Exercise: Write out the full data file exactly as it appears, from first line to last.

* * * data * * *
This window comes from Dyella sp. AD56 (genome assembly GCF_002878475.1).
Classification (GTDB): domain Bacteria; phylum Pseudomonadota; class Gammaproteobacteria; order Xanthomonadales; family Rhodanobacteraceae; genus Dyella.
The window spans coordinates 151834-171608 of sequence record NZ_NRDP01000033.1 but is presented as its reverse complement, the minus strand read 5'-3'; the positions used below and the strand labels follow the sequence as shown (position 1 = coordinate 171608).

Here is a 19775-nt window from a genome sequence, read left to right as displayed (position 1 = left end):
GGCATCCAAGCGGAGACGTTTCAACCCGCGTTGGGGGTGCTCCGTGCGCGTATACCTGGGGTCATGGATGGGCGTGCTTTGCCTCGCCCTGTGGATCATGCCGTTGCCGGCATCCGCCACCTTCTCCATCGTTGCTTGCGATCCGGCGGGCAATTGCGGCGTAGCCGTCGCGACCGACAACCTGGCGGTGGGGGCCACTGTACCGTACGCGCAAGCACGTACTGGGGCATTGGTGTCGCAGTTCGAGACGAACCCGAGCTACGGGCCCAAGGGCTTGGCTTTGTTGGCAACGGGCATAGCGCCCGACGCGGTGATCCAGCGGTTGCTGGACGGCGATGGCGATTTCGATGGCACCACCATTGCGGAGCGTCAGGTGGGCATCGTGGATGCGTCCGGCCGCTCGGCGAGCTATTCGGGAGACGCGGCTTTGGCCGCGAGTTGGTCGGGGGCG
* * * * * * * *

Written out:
This window comes from Dyella sp. AD56 (genome assembly GCF_002878475.1).
Classification (GTDB): domain Bacteria; phylum Pseudomonadota; class Gammaproteobacteria; order Xanthomonadales; family Rhodanobacteraceae; genus Dyella.
The window spans coordinates 151834-171608 of sequence record NZ_NRDP01000033.1 but is presented as its reverse complement, the minus strand read 5'-3'; the positions used below and the strand labels follow the sequence as shown (position 1 = coordinate 171608).

Here is a 19775-nt window from a genome sequence, read left to right as displayed (position 1 = left end):
GGCATCCAAGCGGAGACGTTTCAACCCGCGTTGGGGGTGCTCCGTGCGCGTATACCTGGGGTCATGGATGGGCGTGCTTTGCCTCGCCCTGTGGATCATGCCGTTGCCGGCATCCGCCACCTTCTCCATCGTTGCTTGCGATCCGGCGGGCAATTGCGGCGTAGCCGTCGCGACCGACAACCTGGCGGTGGGGGCCACTGTACCGTACGCGCAAGCACGTACTGGGGCATTGGTGTCGCAGTTCGAGACGAACCCGAGCTACGGGCCCAAGGGCTTGGCTTTGTTGGCAACGGGCATAGCGCCCGACGCGGTGATCCAGCGGTTGCTGGACGGCGATGGCGATTTCGATGGCACCACCATTGCGGAGCGTCAGGTGGGCATCGTGGATGCGTCCGGCCGCTCGGCGAGCTATTCGGGAGACGCGGCTTTGGCCGCGAGTTGGTCGGGGGCG